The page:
The bus is about as far from a Batmobile as you can get. It clangs and bounces as it rumbles down the highway. There’s a small screech when we turn, and water drips from the ceiling whenever it rains. Not only do we fail to zoom through tunnels, we break out into a cheer whenever we pass another car. Still, this spectacular oddity of a vehicle sometimes feels like a super-mobile, which brings up the vague possibility that we might be spending the summer trying our hands at superhero-dom.
Like superheroes, when we swoop into a camp or JCC, people stop and stare. When there are kids around, our approach is announced by a resounding chorus of “whoaaa” and “look at that!” and “what the…?” People from all over have invited us into our houses, brought us snacks, offered us showers and ice and leftover oil and giant cucumbers. I have been hugged by strangers, and thanked for what I am doing before the program even begins. If we are superheroes, we are Batman or Ironman – just ordinary people who happen to wear flashy costumes (sometimes) and come out of the door of a fantastic bus.
It all feels a bit unfair. And it makes me incredibly hopeful.
The bus has the superpower of bringing out the best in people. Stripped of wariness and inhibition (because, after all, how often do you get to hang out on an upside-down bus? And if that doesn’t do it, how often do you sing about poop in public?), people of all ages are free to share their most playful, curious, generous, thoughtful, silly selves.
In a restaurant in Kansas a woman eating dinner overheard us asking for oil and immediately sent a text to every person she knew in the next few cities on our agenda.
Sitting outside of the Mitzvah Garden in Kansas City, a family invited us for dinner before even learning our names.
When we open the engine in a truck stop or gas station, at least three people approach and ask if we need help.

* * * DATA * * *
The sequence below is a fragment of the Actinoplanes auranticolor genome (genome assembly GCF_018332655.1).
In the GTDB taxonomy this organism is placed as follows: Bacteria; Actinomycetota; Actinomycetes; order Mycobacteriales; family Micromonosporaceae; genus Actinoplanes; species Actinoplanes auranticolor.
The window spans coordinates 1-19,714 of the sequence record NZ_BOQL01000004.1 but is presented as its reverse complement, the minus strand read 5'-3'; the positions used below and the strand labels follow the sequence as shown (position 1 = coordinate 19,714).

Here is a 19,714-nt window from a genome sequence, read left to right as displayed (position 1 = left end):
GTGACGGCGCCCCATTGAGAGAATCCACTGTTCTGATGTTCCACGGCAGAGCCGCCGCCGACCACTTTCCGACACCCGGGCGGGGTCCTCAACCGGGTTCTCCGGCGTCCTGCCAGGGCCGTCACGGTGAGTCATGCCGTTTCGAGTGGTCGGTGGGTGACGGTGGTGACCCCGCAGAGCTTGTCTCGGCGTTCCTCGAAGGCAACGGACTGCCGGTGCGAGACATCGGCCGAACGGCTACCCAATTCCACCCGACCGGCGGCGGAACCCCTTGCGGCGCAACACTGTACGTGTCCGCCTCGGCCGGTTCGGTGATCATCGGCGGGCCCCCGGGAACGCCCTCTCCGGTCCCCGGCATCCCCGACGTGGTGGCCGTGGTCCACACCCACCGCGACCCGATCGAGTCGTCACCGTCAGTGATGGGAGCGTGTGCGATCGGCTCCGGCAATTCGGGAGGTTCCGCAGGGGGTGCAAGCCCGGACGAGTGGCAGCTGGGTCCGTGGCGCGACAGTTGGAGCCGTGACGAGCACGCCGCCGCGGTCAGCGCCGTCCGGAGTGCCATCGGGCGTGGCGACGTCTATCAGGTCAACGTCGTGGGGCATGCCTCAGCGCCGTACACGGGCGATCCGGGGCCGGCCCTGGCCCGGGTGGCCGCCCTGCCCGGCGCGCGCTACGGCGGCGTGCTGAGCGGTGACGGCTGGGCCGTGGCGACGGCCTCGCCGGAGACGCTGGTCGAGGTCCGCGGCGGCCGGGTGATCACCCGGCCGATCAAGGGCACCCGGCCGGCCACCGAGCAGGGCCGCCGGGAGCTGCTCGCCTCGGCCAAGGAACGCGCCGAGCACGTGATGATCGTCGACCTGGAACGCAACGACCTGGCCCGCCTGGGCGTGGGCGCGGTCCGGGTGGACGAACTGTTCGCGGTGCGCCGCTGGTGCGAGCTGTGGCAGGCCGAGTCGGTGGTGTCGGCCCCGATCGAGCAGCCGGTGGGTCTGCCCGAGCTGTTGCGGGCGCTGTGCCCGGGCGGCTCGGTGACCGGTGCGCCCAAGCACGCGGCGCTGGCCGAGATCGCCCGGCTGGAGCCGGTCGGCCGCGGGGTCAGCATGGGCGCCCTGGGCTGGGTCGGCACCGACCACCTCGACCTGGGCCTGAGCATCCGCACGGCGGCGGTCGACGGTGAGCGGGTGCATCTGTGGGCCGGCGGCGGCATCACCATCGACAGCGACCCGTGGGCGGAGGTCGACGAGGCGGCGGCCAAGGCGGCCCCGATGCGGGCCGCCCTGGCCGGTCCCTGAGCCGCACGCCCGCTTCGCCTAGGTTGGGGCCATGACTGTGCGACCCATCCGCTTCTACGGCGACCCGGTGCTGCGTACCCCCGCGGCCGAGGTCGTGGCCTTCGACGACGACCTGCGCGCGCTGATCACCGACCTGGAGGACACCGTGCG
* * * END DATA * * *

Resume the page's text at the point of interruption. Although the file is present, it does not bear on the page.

On a cloudy morning in New Jersey, a bunch of initially reserved pre-teens began enthusiastically singing about having a good day.
Countless families have opened up their homes to us and welcomed us into their families and lives at every step along the way.
Confronted with the overwhelming generosity and hospitality of people, I cannot help but reflect on my own level of superhero-ness. I happen to be lucky enough to be traveling on an upside-down school bus, teaching kids about things that I am incredibly passionate about. I am no superhero, just someone who landed the fortune of spending the summer in our Batmobile, wearing a Teva shirt and a nametag made of cardboard.
And yet, people expect us to be superheroes, or perhaps I just expect myself to be a superhero, and so I try my best. I gather all of my enthusiasm. I sing songs to strangers in the gas station. And I try my best to reciprocate the incredible kindness that has been shown to us.
At the end of our programs, we ask our participants to envision the world that would be necessary for a successful Shmitah year. When we produce less, we have to share more. We have to trust in the intentions of others, to give what we can, knowing that we may or may not be repaid. Could this crazy bus trip, this prolonged moment of giving and receiving, be a step toward enacting a Shmitah-ready world?
The sun is starting to set on this adventure, and soon my superpower will be left behind in a parking lot at Isabella Freedman, waiting for someone else to swing open the door and turn on the generator. Then again, the amazing people we have met don’t drive upside-down buses or ride bicycle blenders. They have shown the beauty that is created by true hachnasat horchim, by welcoming guests and giving of oneself. They are superheroes in their own right, and my hope is that I not only find, but actively search out chances to pay it forward.
I am overwhelmed with gratitude.